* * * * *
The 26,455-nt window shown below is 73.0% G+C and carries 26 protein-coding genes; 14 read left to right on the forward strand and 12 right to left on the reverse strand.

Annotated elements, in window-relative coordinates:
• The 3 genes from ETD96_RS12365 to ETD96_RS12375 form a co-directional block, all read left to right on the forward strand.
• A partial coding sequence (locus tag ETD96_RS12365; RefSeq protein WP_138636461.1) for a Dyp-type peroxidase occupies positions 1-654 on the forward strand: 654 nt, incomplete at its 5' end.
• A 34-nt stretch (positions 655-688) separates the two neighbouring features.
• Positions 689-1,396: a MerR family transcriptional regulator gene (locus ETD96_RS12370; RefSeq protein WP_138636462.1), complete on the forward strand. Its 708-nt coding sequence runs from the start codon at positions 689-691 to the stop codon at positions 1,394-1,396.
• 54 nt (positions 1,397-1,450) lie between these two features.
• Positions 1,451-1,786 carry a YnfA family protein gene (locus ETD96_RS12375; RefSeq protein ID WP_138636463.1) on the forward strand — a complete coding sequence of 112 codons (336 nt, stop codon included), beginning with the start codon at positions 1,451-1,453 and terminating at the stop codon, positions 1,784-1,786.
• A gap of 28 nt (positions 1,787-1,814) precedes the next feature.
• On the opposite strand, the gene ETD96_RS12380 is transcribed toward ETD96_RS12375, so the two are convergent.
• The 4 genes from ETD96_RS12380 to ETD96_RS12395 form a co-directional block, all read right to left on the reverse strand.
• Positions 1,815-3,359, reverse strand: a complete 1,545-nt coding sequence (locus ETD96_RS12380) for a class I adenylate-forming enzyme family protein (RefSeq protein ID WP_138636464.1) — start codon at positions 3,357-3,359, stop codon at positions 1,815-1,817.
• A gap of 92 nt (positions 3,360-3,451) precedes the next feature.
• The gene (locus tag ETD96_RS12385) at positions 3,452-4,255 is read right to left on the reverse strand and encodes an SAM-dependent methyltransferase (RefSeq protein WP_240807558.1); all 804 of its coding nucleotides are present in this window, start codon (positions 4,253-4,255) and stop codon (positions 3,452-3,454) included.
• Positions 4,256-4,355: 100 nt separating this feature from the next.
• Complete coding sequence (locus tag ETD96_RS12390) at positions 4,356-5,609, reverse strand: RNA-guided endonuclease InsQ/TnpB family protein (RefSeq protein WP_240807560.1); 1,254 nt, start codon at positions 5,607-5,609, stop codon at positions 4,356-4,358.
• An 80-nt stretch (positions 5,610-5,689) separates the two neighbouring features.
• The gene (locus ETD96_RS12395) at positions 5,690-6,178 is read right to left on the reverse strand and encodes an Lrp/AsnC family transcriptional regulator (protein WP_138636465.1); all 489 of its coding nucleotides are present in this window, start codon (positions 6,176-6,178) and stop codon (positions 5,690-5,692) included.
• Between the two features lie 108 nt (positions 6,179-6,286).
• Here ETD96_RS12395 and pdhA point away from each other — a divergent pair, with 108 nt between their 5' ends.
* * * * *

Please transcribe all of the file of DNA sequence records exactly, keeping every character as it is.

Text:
The 26,455-nt window shown below is 73.0% G+C and carries 26 protein-coding genes; 14 read left to right on the forward strand and 12 right to left on the reverse strand.

Annotated elements, in window-relative coordinates:
• The 3 genes from ETD96_RS12365 to ETD96_RS12375 form a co-directional block, all read left to right on the forward strand.
• A partial coding sequence (locus tag ETD96_RS12365; RefSeq protein WP_138636461.1) for a Dyp-type peroxidase occupies positions 1-654 on the forward strand: 654 nt, incomplete at its 5' end.
• A 34-nt stretch (positions 655-688) separates the two neighbouring features.
• Positions 689-1,396: a MerR family transcriptional regulator gene (locus ETD96_RS12370; RefSeq protein WP_138636462.1), complete on the forward strand. Its 708-nt coding sequence runs from the start codon at positions 689-691 to the stop codon at positions 1,394-1,396.
• 54 nt (positions 1,397-1,450) lie between these two features.
• Positions 1,451-1,786 carry a YnfA family protein gene (locus ETD96_RS12375; RefSeq protein ID WP_138636463.1) on the forward strand — a complete coding sequence of 112 codons (336 nt, stop codon included), beginning with the start codon at positions 1,451-1,453 and terminating at the stop codon, positions 1,784-1,786.
• A gap of 28 nt (positions 1,787-1,814) precedes the next feature.
• On the opposite strand, the gene ETD96_RS12380 is transcribed toward ETD96_RS12375, so the two are convergent.
• The 4 genes from ETD96_RS12380 to ETD96_RS12395 form a co-directional block, all read right to left on the reverse strand.
• Positions 1,815-3,359, reverse strand: a complete 1,545-nt coding sequence (locus ETD96_RS12380) for a class I adenylate-forming enzyme family protein (RefSeq protein ID WP_138636464.1) — start codon at positions 3,357-3,359, stop codon at positions 1,815-1,817.
• A gap of 92 nt (positions 3,360-3,451) precedes the next feature.
• The gene (locus tag ETD96_RS12385) at positions 3,452-4,255 is read right to left on the reverse strand and encodes an SAM-dependent methyltransferase (RefSeq protein WP_240807558.1); all 804 of its coding nucleotides are present in this window, start codon (positions 4,253-4,255) and stop codon (positions 3,452-3,454) included.
• Positions 4,256-4,355: 100 nt separating this feature from the next.
• Complete coding sequence (locus tag ETD96_RS12390) at positions 4,356-5,609, reverse strand: RNA-guided endonuclease InsQ/TnpB family protein (RefSeq protein WP_240807560.1); 1,254 nt, start codon at positions 5,607-5,609, stop codon at positions 4,356-4,358.
• An 80-nt stretch (positions 5,610-5,689) separates the two neighbouring features.
• The gene (locus ETD96_RS12395) at positions 5,690-6,178 is read right to left on the reverse strand and encodes an Lrp/AsnC family transcriptional regulator (protein WP_138636465.1); all 489 of its coding nucleotides are present in this window, start codon (positions 6,176-6,178) and stop codon (positions 5,690-5,692) included.
• Between the two features lie 108 nt (positions 6,179-6,286).
• Here ETD96_RS12395 and pdhA point away from each other — a divergent pair, with 108 nt between their 5' ends.